The auto parts industry's move to China and other low-cost countries is sweeping up a new wave of manufacturers: companies that do not have labor cost issues of their own but must move overseas to keep up with customers that do.
Palatine, Ill.-based Intec Group Inc. is among them. The injection molder has a successful international strategy, with operations in the United States, Mexico, Singapore and China, and a growing business overall. But the bulk of that business is coming from customers that are continually shifting their own production overseas, while contracts for U.S. manufacturing are dropping, forcing Intec to restructure to keep up.
Now the insert molding specialist is preparing to close one of its two U.S. plants at the same time it is opening a third site in China.
``Our type of business is not being driven by labor costs, but when you add in the logistics of shipping and the issues with extended [supply] pipelines, we need to be there,'' President and Chief Executive Officer Steven Perlman said in an Aug. 2 telephone interview. ``It is a situation of the [customers] pulling us along.''
Intec will begin closing its Morocco, Ind., plant in October, shutting the site down by Dec. 31 and ending 200 jobs.
At the same time, the firm will launch production at its new, 30,000-square-foot facility in Changzhou by the end of this year. That plant joins Intec operations there in Tianjin and Shanghai.
Intec is a classic example of the changing manufacturing climate, said Kim Korth, president of Grand Rapids, Mich.-based consulting group IRN Inc. It is a Tier 2 supplier making parts for customers such as Troy, Mich.-based Delphi Corp. that are under increased pressure to cut costs. That pressure leads suppliers to China and other low-cost areas.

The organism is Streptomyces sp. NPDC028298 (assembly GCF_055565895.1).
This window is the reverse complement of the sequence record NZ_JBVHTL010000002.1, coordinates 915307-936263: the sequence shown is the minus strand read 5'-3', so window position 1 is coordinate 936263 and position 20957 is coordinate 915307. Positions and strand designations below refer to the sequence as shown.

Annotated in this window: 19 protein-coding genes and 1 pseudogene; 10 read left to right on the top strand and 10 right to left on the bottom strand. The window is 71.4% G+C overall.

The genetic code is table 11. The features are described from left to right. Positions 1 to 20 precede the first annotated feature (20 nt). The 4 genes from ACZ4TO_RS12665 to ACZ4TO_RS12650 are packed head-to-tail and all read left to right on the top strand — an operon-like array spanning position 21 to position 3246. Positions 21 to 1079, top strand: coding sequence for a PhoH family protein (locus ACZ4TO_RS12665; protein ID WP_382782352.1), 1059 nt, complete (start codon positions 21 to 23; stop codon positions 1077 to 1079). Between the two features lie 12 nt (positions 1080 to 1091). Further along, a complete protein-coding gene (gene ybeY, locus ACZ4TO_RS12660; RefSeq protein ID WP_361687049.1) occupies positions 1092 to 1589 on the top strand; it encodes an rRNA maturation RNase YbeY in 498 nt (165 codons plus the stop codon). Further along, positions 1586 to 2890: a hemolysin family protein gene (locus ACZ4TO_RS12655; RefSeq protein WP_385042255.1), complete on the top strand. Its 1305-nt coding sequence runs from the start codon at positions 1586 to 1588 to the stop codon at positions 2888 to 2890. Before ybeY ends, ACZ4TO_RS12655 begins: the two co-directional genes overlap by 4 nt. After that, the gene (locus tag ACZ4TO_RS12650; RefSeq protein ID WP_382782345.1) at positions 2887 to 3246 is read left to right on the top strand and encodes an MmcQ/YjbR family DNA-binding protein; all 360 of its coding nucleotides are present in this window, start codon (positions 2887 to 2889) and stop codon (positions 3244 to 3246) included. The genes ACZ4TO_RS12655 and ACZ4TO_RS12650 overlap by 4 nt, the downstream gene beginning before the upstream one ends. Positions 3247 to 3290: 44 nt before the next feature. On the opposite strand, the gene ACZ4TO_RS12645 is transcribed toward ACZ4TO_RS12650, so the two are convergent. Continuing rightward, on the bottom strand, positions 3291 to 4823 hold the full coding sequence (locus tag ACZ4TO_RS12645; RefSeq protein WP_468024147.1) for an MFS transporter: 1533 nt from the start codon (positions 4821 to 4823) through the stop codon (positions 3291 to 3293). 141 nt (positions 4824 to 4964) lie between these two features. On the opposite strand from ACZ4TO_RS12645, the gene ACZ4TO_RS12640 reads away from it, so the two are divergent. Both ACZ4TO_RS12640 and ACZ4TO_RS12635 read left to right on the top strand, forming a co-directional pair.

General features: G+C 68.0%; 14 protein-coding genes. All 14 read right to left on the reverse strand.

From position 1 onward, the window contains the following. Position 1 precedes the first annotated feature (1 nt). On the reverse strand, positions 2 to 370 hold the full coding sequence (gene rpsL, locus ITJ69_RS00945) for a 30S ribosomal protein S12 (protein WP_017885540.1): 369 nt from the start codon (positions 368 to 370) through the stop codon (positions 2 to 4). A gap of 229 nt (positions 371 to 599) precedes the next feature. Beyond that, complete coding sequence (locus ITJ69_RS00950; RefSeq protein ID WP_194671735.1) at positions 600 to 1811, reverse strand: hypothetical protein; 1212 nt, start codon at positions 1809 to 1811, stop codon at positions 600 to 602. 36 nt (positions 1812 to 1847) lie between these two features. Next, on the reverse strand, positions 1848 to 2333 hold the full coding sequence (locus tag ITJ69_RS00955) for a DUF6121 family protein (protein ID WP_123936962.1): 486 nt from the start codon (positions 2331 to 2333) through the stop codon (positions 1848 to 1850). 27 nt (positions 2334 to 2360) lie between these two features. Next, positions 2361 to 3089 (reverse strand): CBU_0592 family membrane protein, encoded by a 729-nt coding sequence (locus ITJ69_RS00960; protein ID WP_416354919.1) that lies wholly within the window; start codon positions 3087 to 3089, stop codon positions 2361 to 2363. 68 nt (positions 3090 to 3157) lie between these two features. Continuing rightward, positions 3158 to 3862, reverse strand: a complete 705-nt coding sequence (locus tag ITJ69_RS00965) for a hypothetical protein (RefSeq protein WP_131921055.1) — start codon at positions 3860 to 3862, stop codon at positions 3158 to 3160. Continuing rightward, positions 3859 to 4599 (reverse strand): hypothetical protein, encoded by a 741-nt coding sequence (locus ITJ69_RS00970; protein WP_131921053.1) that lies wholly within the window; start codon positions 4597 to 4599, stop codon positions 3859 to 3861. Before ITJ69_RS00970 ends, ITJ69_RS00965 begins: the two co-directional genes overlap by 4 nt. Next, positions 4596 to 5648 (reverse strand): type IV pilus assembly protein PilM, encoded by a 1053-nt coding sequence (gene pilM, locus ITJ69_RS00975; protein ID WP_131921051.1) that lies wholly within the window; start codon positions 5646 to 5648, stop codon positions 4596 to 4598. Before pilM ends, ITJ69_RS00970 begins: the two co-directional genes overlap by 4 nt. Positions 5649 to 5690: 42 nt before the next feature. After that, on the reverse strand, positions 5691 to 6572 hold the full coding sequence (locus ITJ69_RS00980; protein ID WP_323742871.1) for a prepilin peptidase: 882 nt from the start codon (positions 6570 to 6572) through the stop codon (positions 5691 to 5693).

To keep the business, companies like Intec have to follow the customer, Korth said.
``We always tell people that in planning for your global structure, you have to look at your customer's global structure,'' she said.
Intec has a vibrant international presence, which is attractive to its customers, Korth said, but most second-tier suppliers are not in a position to fight the changing global shift.
Closing Morocco was a hard decision, Perlman said. The plant, launched by his father, has been part of Intec for 54 years. It also is a major employer in the town of 1,000 residents.
``We have agonized over this issue and searched for any other solution,'' Perlman said.
Morocco actually ships parts from Indiana to China for assembly onto components that are shipped back to the U.S. for assembly into cars and trucks.
After the Morocco plant closes, Intec will move half of that business to Palatine. The company will move another 40 percent to its Guaymas, Mexico, plant and 10 percent to the new Changzhou site.
Perlman said Intec will not lose its identity as an American manufacturer. ``We intend to be a U.S.-based company,'' he said.